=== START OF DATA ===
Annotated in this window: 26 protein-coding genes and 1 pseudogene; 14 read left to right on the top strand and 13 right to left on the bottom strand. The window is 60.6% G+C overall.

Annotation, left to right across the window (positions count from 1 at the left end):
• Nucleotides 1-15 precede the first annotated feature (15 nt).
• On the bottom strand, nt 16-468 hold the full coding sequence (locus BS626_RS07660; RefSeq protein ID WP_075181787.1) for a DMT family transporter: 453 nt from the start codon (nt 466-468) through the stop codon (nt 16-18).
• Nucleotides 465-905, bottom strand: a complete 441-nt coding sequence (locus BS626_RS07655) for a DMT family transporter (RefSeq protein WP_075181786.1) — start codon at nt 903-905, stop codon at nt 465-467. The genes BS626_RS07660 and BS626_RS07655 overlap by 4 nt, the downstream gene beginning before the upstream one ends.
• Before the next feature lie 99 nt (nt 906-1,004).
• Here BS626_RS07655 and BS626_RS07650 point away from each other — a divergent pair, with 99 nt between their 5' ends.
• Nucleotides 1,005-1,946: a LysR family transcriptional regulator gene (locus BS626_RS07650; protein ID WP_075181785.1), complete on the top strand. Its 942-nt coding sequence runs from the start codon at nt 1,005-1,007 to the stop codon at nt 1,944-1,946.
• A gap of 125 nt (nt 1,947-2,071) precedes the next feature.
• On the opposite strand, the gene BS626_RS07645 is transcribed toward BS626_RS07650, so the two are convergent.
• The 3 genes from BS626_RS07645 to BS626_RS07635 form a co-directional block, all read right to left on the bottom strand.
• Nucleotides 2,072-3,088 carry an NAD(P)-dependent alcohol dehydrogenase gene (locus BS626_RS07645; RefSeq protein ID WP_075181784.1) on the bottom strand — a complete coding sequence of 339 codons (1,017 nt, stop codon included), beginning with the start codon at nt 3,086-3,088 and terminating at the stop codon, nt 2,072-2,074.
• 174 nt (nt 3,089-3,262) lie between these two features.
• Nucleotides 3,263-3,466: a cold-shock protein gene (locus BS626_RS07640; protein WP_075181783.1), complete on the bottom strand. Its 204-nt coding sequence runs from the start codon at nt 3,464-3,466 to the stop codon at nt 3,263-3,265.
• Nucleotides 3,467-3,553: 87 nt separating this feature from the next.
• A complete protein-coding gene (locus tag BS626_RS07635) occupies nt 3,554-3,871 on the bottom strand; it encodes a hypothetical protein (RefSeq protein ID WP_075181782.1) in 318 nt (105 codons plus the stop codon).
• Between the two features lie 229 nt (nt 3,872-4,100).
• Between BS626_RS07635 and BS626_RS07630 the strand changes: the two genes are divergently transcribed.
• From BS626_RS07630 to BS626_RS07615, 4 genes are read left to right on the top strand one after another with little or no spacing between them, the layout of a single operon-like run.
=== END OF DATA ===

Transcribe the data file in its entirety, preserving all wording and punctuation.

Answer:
Annotated in this window: 26 protein-coding genes and 1 pseudogene; 14 read left to right on the top strand and 13 right to left on the bottom strand. The window is 60.6% G+C overall.

Annotation, left to right across the window (positions count from 1 at the left end):
• Nucleotides 1-15 precede the first annotated feature (15 nt).
• On the bottom strand, nt 16-468 hold the full coding sequence (locus BS626_RS07660; RefSeq protein ID WP_075181787.1) for a DMT family transporter: 453 nt from the start codon (nt 466-468) through the stop codon (nt 16-18).
• Nucleotides 465-905, bottom strand: a complete 441-nt coding sequence (locus BS626_RS07655) for a DMT family transporter (RefSeq protein WP_075181786.1) — start codon at nt 903-905, stop codon at nt 465-467. The genes BS626_RS07660 and BS626_RS07655 overlap by 4 nt, the downstream gene beginning before the upstream one ends.
• Before the next feature lie 99 nt (nt 906-1,004).
• Here BS626_RS07655 and BS626_RS07650 point away from each other — a divergent pair, with 99 nt between their 5' ends.
• Nucleotides 1,005-1,946: a LysR family transcriptional regulator gene (locus BS626_RS07650; protein ID WP_075181785.1), complete on the top strand. Its 942-nt coding sequence runs from the start codon at nt 1,005-1,007 to the stop codon at nt 1,944-1,946.
• A gap of 125 nt (nt 1,947-2,071) precedes the next feature.
• On the opposite strand, the gene BS626_RS07645 is transcribed toward BS626_RS07650, so the two are convergent.
• The 3 genes from BS626_RS07645 to BS626_RS07635 form a co-directional block, all read right to left on the bottom strand.
• Nucleotides 2,072-3,088 carry an NAD(P)-dependent alcohol dehydrogenase gene (locus BS626_RS07645; RefSeq protein ID WP_075181784.1) on the bottom strand — a complete coding sequence of 339 codons (1,017 nt, stop codon included), beginning with the start codon at nt 3,086-3,088 and terminating at the stop codon, nt 2,072-2,074.
• 174 nt (nt 3,089-3,262) lie between these two features.
• Nucleotides 3,263-3,466: a cold-shock protein gene (locus BS626_RS07640; protein WP_075181783.1), complete on the bottom strand. Its 204-nt coding sequence runs from the start codon at nt 3,464-3,466 to the stop codon at nt 3,263-3,265.
• Nucleotides 3,467-3,553: 87 nt separating this feature from the next.
• A complete protein-coding gene (locus tag BS626_RS07635) occupies nt 3,554-3,871 on the bottom strand; it encodes a hypothetical protein (RefSeq protein ID WP_075181782.1) in 318 nt (105 codons plus the stop codon).
• Between the two features lie 229 nt (nt 3,872-4,100).
• Between BS626_RS07635 and BS626_RS07630 the strand changes: the two genes are divergently transcribed.
• From BS626_RS07630 to BS626_RS07615, 4 genes are read left to right on the top strand one after another with little or no spacing between them, the layout of a single operon-like run.